Natural gas is supplied in the form of Compressed Natural Gas at the gas station. It is believed that soil or groundwater contamination by underground tanks carrying natural gas is least, compared to gasoline and LPG. Being a hydrocarbon, natural gas is composed of methane and oxygen molecules that aids and speed up its combustion.

While it is comparatively costly than gasoline, but the intensity of pollution and soil contamination at or near a gas station is almost negligible. Natural gas is considered the cleanest of all fuels as its combustion generates only carbon dioxide and water vapor in the form of steam.

Did you know?

The process through which geologists test soil samples for underground soil pollution at gas stations is called Gas Station Soil Contamination Testing.

Governmental norms are laid down to limit and alter any leakage or polluting activities at gas stations.

After a gas station is decommissioned, the underground soil is tested for VOC and TPH contamination before new construction can start at its place.

Phase-wise testing is conducted for environmental assessment of the gas station site in a process known as remediation. It is done in two phases: the first phase marks the general investigation of subsurface contamination if any, and the second phase finds the probable leakages and contamination by gasoline or diesel. These remediation measures help correctly identify and clean the contaminated soil under gas stations.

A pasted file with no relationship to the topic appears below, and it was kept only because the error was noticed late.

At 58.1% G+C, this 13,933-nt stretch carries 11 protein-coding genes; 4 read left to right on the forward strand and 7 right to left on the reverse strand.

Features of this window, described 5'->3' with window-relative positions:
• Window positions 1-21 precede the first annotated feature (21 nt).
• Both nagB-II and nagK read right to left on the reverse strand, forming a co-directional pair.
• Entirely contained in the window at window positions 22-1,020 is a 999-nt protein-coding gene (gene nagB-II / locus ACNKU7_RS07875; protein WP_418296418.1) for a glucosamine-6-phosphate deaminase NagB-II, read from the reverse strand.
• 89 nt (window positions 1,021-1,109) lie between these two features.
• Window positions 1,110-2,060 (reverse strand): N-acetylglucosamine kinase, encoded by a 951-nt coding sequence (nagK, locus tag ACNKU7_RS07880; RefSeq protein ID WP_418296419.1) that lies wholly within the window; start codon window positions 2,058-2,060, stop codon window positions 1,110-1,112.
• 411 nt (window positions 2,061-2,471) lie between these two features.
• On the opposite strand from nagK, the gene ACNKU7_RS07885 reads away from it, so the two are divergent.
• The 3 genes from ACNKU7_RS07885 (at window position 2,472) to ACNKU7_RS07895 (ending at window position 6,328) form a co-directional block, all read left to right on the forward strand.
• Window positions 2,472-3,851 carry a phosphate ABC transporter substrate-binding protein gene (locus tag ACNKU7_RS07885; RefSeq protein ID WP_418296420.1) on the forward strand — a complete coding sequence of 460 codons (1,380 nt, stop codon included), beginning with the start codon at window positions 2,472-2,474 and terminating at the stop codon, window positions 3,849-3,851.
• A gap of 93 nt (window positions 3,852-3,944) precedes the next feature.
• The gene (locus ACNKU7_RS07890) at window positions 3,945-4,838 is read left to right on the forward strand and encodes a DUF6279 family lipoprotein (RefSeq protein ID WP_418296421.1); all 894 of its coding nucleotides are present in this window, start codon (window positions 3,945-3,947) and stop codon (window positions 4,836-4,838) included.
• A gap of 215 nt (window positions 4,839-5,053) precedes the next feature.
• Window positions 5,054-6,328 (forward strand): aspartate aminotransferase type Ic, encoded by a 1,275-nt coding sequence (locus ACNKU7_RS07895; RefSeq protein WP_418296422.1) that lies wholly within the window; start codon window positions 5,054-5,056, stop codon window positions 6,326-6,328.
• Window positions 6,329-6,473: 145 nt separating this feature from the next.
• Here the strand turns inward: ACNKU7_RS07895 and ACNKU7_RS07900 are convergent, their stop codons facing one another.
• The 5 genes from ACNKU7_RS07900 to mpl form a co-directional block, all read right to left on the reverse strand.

Here at Kidadl, we have carefully created many interesting family-friendly facts for everyone to enjoy! If you liked our suggestions for 'Curiosity Unleashed: do gas stations cause soil pollution? Find out' then why not take a look at '21 unheard airport facts that will make you take off!' or '21 Amazing Ajanta Caves facts on this famous World Heritage Site'.

Written By
Srija Chanda

<p>An aspiring media professional, Srija is currently pursuing her Master's degree in Mass Communication at St. Xavier's University, Kolkata, after completing her degree in journalism. With experience in PR and social media, she has also honed her leadership skills through her participation in a youth parliament. Srija's interests include devouring books, watching movies, and exploring new places through travel.</p>